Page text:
Positive pressure, PID Pavoni: world domination begins

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#1: Post by matadero210 »


I'd like to share my first Pavoni mod. I started with a pre-M europiccola and drilled the heater/base to include ports for TC and water inlet (1/8" npt). The whole is mounted on an oak base with PID controller, power switch, and steam override switch.

From the back you can see the stainless flex tube that connects to my kitchen faucet.

I'm just learning about how this works, but the first shots were very nice. The water supply is regulated to 20psi, so I can leave the water connected and pull shot after shot. It takes <1min to stabilize temp after each shot (and the cold water admission). 20psi is on the edge of too rough for pre-infusion, so I can also close the water inlet valve and do a more gentle pre-infusion (I monitor this with a bottomless PF). The TC is t-type (mcmaster.com) and the PID (which comes with internal 10A relay) is from auberins.com. More details to follow (once I stop shaking from caffeinosis) after I master use of the machine.

share and enjoy,


#2: Post by PaulTheRoaster »

Awesome. Did you come up with some kind of expansion valve for when the cold water comes up to boiler temp? Wouldn't want the thing to explode.

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matadero210 (original poster)

#3: Post by matadero210 (original poster) »


I also relieve excess pressure while flushing/heating the head.

I use a commercial anti-hammer assy first, but a simple expansion tank seemed better.



#4: Post by Javier »


Oh man, that is impressive. Very ingenious.
The water supply is regulated to 20psi, so I can leave the water connected and pull shot after shot. It takes <1min to stabilize temp after each shot (and the cold water admission). 20psi is on the edge of too rough for pre-infusion, so I can also close the water inlet valve and do a more gentle pre-infusion (I monitor this with a bottomless PF).
Before actually pulling the shot, do you get resistance at the lever from the uppermost position (i.e., right after pre-infusion)?


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matadero210 (original poster)

#5: Post by matadero210 (original poster) »


There are two ways of dealing with pre-infusion. The problem arises because Pavoni's are not really air-tight--only partially so. They leak slightly. One method is to open the inlet valve and jiggle the lever until the downward pressure feels right and then close the inlet valve. After 10-20 seconds the temperature stabilizes and I can pull the shot--it takes about 5# of upward force to raise the lever.

The second method is to leave the inlet valve open for the entire time. In this case it takes about 15# to raise the lever and the pre-infusion is a bit fast (about 5 seconds to visible liquid on the bottom of the basket).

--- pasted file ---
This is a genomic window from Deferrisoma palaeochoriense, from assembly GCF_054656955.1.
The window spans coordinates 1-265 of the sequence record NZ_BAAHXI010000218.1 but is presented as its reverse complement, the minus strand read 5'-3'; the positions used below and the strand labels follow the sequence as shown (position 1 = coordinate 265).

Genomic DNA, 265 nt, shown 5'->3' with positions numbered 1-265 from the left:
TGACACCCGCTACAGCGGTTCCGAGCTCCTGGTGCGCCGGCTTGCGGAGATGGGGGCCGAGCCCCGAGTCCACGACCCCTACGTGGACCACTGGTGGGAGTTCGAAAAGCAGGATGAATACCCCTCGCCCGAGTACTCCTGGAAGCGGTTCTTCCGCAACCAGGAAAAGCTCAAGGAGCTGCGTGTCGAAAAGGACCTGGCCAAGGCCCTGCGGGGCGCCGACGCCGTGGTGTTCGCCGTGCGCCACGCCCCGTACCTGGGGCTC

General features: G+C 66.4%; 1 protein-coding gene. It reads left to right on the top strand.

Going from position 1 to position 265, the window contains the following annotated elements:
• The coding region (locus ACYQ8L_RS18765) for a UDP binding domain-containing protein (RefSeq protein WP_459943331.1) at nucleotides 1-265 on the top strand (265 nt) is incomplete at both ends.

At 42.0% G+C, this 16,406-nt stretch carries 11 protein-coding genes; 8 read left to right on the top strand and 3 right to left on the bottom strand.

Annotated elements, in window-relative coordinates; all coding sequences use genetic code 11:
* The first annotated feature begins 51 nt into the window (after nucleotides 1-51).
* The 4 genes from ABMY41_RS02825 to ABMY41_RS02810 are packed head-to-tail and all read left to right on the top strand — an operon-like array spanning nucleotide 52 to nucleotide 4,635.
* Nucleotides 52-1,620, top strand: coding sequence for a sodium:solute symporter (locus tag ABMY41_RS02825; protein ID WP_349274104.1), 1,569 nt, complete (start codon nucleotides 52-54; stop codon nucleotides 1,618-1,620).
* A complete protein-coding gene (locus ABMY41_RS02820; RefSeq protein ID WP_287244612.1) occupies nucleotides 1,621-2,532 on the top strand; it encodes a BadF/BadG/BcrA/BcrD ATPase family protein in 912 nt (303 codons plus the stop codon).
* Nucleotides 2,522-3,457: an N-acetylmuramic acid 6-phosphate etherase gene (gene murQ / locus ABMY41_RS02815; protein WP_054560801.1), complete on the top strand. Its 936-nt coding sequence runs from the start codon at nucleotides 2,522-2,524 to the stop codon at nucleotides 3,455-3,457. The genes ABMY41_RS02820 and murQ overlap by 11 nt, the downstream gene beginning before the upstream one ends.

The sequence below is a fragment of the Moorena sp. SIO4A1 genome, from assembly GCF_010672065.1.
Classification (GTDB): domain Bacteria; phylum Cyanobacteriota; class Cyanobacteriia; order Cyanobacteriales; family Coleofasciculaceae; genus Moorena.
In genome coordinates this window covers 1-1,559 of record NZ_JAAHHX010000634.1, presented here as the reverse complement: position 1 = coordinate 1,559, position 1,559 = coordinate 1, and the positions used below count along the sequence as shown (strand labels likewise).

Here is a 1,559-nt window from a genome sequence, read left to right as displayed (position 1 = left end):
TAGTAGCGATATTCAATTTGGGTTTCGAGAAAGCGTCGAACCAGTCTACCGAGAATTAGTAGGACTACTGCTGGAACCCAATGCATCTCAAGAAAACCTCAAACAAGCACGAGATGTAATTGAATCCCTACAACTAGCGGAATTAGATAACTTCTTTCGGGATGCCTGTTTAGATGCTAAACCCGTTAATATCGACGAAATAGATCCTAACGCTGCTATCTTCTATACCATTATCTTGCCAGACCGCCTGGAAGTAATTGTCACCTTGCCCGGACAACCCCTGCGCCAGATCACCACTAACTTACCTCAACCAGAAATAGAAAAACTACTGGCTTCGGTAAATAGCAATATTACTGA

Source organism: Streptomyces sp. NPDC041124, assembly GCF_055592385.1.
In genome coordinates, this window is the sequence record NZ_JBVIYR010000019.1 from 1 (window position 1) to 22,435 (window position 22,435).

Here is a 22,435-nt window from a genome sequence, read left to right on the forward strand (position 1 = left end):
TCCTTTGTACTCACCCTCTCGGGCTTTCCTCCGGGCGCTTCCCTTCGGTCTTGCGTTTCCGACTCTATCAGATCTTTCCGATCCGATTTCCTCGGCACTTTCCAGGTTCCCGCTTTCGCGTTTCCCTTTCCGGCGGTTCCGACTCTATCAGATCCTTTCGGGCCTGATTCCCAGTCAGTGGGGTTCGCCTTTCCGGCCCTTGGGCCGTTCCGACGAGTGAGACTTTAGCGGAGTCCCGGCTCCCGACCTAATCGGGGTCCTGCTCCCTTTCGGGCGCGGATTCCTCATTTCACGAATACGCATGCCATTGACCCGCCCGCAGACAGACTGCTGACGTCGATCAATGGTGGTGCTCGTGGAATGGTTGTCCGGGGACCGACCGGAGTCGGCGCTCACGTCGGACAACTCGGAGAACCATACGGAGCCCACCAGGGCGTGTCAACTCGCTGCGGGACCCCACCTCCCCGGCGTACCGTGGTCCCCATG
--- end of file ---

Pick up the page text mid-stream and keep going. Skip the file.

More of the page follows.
Both of these methods work fine with a warm machine. Coming from cold, the second method has too much false pressure, which I relieve with a warming blank shot.

After the pre-infusion, I feel some pressure at the top of the stroke. I think your question is getting at the issue of whether the cylinder is full of water or water+air. I haven't worked this out, but with the higher pre-infusion pressure (second method) it seems that I get almost all water. I don't really understand how the Pavoni can take advantage of a 45ml stroke--I tend to get ~35ml at best for a single pull. I'm looking at ways of changing the pre-infusion to start earlier (before the lever is fully raised), but I'm not sure if I'll be able to incorporate that mod.


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#6: Post by espressme »

Hello Raj,
Now you've done it! :lol: That is something I've wanted to do to mine in the course of a rework.
How do you prevent the boiler from overflowing when the boiler is cold and the water is on. Or, in other words, how do you monitor the water level? Do you fill to a point on the sight glass, or does the 20PSI balance the steam pressure and the whole thing becomes moot?
Again WOW!
richard / espressme
richard penney LMWDP #090,

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#7: Post by timo888 »

Do I understand correctly that, for brewing, you temporarily "convert" the machine into an open unpressurized kettle (albeit with a boiler cap) by keeping the boiler temperature below boiling? Afterwards you can reset the PID so that the temperature will rise to above boiling and the machine can be used to produce steam?

I realize you might not have measured these things yet, but questions about brew temperature spring to mind.